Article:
Ethical Importance Of Placebo

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The placebo has long been in effect since the beginning of medicine; it is defined as a stimuli that is capable of ameliorating one’s feeling without any therapeutic value. In its simplest form, the placebo is a sugar pill used in hope to induce some sort of positive reaction from patients by exploiting their expectations and beliefs. As time passes,the use of placebo in clinical practices has expanded to a variety of procedures, ranging from surgeries to an analgesic drug. In addition, commercial companies also uses it to maximize their profits. While some believe and argue that all placebo involves deception and breach of contract and therefore is unethical, it is important to acknowledge effectiveness of a placebo. In fact, according to…show more content…
doctors prescribe a fake treatment( This is because placebo has been proven multiple times to be an effective alternative to an actual treatment. Although a “dummy pill” isn’t suppose to cause any direct physiological changes, studies have shown that the brain releases endorphins--natural pain-relieving substances-- “when people enrolled in pain studies are given placebos”( Another example is the Parkinson’s disease that consist of patients who lack dopamine. With a placebo treatment, patients were able to “trick” their brain into releasing or producing the particular brain chemical that they needed. With all that said, why should one worry about the ethical dilemma when an effective treatment is right there for a physician to prescribe? Unless there is an actual medicine or procedure that would provide a therapeutic value like antidepressants or Levodopa, doctors should always consider placebo as a viable…show more content…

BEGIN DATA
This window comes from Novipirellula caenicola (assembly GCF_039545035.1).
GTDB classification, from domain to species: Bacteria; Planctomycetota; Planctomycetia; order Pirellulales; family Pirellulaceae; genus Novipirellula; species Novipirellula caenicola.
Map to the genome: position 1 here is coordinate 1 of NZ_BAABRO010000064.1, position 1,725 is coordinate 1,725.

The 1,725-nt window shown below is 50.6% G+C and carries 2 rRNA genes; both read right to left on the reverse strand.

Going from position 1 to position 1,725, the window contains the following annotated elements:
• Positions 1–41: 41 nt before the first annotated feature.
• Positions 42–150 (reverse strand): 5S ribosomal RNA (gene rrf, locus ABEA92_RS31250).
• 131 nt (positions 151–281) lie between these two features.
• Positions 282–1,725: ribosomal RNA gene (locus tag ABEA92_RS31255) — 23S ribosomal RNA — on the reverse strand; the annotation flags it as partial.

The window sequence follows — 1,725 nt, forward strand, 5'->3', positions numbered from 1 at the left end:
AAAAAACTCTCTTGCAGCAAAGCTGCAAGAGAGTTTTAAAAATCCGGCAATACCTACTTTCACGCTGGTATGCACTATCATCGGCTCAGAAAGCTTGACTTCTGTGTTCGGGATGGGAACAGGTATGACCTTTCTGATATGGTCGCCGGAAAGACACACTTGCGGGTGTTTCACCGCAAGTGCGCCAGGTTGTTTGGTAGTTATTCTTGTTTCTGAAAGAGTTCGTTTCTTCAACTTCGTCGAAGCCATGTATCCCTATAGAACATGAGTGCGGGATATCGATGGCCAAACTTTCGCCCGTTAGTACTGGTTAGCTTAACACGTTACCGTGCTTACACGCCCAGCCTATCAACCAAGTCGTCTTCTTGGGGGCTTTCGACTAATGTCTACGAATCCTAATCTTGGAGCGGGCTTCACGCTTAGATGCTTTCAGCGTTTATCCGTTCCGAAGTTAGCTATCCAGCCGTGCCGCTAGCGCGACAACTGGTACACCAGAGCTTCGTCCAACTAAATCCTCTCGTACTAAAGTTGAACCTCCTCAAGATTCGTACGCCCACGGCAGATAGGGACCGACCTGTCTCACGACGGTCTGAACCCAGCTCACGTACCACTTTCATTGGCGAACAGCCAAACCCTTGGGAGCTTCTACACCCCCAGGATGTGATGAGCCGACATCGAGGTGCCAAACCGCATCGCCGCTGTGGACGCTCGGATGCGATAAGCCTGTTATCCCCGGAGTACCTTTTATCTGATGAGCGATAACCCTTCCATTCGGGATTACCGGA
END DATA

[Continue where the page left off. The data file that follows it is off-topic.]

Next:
An important point to note is that the placebo effect can be delivered in almost any form imaginable, be it verbally, physically, or visually. This would encourage a placebo response even when the doctor is prescribing a real medicine. A study conducted by the medical researchers from the University of Cincinnati shows that “patients’ expectations have an important role in the efficacy of medical therapies”( 12 patients diagnosed with the Parkinson's disease were given two placebos, one of which cost 15 times more than the other. Patients who receive the more expensive dose reported an improvement of 9% over the cheaper placebo. However, when they scanned the patient's’ brain with a functional MRI, the patients who got the cheaper placebo had a greater response. According to the article, “this was a sign that the patients expected less from the placebo they believed cost less, so their brains responded by doing more work”( It is therefore important to have a placebo-controlled trial in a medical research because it would “ensure that any possible placebo effect will be minimized in the final statistical

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